Chile mine rescue efforts under way: something like space travel

(Credit: Hugo Infante/Government of Chile)

Like millions around the world, I'm currently following the live tweets, more live tweets, live blog and television coverage of attempts to pull up the stranded miners in Chile.

At left, we see the rescue capsule carrying rescue worker Manuel Gonzalez arriving in the miners' refuge, half a mile under the earth's surface. Gonzales carried a communications device to transmit back up to the surface.

VIDEO: Here's CNN's live stream. Here's the CBS News live stream. Here is a Chilean TV network's stream. And here's the BBC's.

With all the talk of tiny capsules, oxygen masks, and extreme psychological transitions, I keep thinking how much this phase of the rescue effort reminds me of astronauts' accounts of space travel. Those of you who, like me, are watching it live: aren't you reminded of Buzz and Neil landing on the moon?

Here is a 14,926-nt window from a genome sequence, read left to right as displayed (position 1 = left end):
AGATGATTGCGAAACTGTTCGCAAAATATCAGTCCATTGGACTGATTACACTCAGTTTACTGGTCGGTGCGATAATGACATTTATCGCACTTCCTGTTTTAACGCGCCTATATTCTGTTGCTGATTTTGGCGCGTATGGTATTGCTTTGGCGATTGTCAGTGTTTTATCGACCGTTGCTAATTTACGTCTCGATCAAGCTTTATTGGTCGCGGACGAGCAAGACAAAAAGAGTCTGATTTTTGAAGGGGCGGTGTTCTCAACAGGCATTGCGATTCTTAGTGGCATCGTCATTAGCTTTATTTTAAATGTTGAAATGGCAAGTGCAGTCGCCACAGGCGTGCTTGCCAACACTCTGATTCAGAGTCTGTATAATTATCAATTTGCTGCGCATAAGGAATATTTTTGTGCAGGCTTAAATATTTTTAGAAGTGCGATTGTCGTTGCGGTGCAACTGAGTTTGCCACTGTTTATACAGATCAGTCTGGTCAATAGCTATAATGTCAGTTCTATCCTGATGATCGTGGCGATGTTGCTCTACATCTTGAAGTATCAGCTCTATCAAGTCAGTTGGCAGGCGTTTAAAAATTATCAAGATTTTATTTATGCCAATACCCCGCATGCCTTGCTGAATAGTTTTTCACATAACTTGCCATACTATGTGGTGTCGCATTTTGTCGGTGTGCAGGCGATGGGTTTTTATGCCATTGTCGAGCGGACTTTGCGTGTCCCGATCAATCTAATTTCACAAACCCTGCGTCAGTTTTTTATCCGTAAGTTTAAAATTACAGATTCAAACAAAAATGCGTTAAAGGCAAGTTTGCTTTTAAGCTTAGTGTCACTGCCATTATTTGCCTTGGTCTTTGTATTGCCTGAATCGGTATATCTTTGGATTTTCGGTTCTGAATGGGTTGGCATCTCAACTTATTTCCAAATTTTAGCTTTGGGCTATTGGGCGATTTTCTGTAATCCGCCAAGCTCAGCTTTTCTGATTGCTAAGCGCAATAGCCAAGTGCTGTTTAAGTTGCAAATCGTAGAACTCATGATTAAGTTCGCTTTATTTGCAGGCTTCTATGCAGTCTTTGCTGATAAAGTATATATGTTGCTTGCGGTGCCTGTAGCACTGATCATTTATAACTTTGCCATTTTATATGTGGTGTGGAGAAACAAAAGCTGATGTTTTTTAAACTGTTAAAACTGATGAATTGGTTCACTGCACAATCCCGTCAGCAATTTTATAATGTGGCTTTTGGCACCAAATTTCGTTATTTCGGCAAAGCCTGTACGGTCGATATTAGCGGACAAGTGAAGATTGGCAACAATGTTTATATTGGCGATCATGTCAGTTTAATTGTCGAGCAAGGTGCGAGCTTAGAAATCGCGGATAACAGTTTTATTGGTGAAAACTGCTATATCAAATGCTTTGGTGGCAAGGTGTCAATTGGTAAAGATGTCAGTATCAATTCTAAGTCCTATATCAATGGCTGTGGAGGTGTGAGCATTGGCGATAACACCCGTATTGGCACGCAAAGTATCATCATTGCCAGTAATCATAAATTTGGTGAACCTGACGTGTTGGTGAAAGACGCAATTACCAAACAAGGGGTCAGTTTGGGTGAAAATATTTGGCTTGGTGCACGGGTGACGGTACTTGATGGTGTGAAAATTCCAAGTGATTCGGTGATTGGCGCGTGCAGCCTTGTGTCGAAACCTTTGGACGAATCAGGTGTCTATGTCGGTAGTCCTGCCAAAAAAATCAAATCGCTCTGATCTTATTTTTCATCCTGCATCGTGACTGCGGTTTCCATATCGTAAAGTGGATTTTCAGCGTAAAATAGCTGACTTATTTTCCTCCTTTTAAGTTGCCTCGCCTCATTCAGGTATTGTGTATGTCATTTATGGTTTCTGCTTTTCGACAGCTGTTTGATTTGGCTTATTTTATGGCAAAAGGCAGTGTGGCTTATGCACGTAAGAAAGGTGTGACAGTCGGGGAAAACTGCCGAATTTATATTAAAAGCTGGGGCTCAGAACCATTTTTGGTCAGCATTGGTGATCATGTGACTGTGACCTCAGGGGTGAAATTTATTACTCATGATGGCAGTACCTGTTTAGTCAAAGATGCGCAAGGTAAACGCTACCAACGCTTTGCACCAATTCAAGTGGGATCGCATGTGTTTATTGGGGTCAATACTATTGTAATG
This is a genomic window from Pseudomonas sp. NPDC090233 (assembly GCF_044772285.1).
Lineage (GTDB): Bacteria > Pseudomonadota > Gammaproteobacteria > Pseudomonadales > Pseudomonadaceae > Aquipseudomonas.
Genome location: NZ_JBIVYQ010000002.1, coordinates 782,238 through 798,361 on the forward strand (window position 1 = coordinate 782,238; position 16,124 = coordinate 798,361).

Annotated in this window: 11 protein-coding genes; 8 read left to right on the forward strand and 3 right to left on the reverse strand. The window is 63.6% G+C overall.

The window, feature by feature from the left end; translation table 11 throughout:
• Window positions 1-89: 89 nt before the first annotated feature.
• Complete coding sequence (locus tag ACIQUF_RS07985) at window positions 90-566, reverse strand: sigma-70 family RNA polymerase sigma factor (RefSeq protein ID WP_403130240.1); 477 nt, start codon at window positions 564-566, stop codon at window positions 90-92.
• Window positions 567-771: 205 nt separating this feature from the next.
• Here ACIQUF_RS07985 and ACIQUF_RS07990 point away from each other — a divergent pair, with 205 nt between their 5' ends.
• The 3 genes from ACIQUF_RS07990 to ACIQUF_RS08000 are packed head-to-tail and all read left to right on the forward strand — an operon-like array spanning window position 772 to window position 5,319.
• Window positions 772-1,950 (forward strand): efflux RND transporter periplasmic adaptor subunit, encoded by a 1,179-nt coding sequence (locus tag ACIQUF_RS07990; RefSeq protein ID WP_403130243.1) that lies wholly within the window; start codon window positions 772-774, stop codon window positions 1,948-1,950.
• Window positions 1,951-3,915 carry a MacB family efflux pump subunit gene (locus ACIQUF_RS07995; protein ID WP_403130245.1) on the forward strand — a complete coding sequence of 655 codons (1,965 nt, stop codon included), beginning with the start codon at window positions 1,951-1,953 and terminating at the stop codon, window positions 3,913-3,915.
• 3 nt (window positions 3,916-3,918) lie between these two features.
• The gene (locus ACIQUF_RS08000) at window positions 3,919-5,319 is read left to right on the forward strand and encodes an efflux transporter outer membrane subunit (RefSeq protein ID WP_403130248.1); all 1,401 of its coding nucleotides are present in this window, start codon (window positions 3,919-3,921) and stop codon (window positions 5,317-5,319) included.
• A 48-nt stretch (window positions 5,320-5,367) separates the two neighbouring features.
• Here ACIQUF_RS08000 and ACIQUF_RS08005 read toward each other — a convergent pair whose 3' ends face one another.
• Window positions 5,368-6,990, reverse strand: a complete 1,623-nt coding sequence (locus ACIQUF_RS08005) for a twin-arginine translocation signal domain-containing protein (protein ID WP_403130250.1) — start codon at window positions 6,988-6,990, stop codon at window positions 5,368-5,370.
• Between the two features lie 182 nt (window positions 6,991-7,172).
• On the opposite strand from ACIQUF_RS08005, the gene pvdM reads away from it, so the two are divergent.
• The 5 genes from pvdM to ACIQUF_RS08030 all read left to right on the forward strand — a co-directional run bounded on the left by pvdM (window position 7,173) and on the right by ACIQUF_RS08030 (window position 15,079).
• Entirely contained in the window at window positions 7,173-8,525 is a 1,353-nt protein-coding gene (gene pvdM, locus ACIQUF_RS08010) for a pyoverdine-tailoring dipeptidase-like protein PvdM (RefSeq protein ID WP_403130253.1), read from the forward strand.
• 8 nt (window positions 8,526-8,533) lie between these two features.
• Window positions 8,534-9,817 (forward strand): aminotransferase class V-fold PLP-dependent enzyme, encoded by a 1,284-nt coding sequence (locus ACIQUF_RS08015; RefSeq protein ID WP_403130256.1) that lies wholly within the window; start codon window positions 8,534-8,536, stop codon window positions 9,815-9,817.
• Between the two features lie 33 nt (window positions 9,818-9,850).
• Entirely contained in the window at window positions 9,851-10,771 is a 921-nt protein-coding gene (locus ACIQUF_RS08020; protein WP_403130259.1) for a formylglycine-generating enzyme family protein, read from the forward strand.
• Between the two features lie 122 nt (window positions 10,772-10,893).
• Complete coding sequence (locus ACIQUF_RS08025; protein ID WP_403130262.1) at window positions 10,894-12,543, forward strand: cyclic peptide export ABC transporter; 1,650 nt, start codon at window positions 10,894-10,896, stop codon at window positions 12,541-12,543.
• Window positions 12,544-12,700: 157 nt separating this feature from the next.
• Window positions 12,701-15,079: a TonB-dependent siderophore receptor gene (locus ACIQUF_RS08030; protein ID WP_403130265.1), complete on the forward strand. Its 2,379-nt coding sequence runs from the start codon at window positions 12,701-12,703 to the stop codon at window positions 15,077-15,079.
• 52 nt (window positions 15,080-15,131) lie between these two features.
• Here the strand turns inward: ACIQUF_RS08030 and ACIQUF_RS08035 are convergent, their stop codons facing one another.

I can't imagine what it's like for the trapped miners, but man, what must be going on in the mind of the paramedics/rescuers they're sending down into the mine? What kind of absolute unshakeable strength must someone have to enter that tiny rescue shaft to drop half a mile down towards the center of Earth? Whatever it is, I don't think I have that stuff within me.

Your thoughts welcome in the comments. (via Submitterator, thanks pjk)